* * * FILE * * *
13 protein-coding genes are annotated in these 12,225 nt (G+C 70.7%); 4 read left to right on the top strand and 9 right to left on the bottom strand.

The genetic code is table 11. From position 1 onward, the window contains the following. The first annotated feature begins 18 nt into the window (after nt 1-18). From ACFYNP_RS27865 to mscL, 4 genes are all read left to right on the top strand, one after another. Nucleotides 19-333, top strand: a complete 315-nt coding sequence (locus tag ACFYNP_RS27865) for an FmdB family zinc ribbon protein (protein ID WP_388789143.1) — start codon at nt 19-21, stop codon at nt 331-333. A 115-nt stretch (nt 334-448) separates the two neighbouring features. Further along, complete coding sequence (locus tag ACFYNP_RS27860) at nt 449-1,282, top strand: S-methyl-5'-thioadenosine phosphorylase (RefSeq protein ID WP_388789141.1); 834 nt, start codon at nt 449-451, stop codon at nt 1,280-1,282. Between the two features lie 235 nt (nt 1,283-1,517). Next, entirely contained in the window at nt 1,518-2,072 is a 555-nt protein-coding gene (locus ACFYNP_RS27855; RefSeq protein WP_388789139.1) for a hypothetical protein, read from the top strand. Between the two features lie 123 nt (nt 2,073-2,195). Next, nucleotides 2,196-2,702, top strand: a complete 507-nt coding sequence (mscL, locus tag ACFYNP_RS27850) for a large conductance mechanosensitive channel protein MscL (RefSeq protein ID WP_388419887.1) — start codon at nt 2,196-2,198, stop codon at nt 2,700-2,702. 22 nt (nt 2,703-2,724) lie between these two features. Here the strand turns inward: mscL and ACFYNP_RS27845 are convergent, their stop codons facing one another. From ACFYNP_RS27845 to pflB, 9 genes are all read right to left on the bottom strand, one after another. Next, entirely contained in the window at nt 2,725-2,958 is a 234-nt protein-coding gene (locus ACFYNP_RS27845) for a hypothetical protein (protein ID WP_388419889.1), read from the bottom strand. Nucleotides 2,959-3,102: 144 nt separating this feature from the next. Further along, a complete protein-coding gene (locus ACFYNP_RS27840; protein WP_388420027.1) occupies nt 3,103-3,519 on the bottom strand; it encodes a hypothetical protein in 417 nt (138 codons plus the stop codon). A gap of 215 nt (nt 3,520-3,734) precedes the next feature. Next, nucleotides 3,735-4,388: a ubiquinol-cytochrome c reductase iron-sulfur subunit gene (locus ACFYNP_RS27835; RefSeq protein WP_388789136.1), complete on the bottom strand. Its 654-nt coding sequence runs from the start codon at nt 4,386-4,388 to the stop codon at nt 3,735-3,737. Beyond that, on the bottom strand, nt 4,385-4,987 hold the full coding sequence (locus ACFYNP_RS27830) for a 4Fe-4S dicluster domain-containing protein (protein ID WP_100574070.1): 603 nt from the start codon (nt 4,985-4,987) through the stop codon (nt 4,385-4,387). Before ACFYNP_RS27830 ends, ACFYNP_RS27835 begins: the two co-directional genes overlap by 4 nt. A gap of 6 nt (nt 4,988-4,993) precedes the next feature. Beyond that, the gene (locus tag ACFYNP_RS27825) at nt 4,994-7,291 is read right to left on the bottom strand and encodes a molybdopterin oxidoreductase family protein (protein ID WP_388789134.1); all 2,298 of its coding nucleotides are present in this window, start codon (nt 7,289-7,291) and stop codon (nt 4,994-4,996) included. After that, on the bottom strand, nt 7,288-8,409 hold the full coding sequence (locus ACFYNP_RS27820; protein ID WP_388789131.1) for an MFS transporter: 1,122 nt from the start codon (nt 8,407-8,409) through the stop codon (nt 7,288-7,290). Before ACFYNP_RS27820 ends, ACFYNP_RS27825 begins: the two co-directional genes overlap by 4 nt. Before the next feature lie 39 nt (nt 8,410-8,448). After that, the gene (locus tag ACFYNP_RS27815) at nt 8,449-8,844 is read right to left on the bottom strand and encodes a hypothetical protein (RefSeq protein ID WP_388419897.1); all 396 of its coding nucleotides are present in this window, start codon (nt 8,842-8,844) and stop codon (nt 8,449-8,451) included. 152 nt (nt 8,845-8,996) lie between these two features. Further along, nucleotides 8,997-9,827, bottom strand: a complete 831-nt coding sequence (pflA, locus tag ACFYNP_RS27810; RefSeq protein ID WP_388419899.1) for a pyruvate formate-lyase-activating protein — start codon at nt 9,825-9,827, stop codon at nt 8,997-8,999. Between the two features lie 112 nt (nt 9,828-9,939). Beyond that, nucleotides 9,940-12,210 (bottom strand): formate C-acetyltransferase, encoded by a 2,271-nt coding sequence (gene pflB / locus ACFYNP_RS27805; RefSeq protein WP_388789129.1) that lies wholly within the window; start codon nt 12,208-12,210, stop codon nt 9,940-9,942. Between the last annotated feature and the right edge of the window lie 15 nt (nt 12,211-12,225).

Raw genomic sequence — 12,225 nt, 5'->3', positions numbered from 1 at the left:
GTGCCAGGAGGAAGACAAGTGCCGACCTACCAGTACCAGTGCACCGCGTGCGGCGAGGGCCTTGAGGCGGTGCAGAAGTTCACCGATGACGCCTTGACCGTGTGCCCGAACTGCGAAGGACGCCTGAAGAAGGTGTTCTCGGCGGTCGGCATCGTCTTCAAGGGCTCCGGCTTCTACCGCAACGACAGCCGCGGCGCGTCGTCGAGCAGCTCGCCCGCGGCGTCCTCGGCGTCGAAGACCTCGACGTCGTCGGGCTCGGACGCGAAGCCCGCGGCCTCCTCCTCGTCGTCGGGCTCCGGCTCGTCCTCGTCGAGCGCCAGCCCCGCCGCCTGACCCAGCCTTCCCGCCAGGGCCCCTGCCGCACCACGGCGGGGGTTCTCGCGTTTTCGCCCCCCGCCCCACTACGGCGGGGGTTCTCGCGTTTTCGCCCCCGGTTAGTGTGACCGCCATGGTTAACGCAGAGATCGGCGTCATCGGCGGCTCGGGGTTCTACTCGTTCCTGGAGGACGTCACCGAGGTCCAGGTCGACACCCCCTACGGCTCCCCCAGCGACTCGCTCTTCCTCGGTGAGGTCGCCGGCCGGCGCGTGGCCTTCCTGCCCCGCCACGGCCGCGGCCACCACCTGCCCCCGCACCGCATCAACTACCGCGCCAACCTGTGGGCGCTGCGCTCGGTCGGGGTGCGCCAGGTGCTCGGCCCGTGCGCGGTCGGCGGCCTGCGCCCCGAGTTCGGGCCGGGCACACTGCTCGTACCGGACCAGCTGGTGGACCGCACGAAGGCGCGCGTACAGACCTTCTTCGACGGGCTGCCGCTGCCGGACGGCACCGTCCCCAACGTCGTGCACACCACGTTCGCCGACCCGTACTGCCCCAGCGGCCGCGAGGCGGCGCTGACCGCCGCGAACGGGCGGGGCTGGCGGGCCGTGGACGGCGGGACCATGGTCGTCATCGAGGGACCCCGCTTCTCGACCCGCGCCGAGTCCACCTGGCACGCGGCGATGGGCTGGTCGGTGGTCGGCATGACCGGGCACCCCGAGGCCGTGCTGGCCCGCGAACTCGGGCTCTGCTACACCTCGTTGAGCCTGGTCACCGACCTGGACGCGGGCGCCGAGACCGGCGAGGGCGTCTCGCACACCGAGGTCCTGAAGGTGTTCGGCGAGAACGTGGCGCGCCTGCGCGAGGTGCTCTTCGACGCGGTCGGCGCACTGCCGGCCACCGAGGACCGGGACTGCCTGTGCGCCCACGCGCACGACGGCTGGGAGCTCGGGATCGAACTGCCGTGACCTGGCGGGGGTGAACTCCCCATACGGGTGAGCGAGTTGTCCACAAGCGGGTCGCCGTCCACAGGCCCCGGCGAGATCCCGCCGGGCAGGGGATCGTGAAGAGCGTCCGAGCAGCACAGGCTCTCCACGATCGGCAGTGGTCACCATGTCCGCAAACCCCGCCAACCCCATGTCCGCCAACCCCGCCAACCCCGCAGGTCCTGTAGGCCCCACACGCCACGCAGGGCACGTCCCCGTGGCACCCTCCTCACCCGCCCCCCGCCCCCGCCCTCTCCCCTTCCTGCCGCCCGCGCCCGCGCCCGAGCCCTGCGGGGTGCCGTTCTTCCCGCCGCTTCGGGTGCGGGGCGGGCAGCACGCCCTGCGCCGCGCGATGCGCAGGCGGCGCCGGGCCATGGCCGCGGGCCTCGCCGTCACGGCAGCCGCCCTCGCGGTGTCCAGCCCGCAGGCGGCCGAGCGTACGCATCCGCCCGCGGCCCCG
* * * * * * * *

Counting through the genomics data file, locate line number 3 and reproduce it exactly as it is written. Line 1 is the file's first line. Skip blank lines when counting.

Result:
Raw genomic sequence — 12,225 nt, 5'->3', positions numbered from 1 at the left: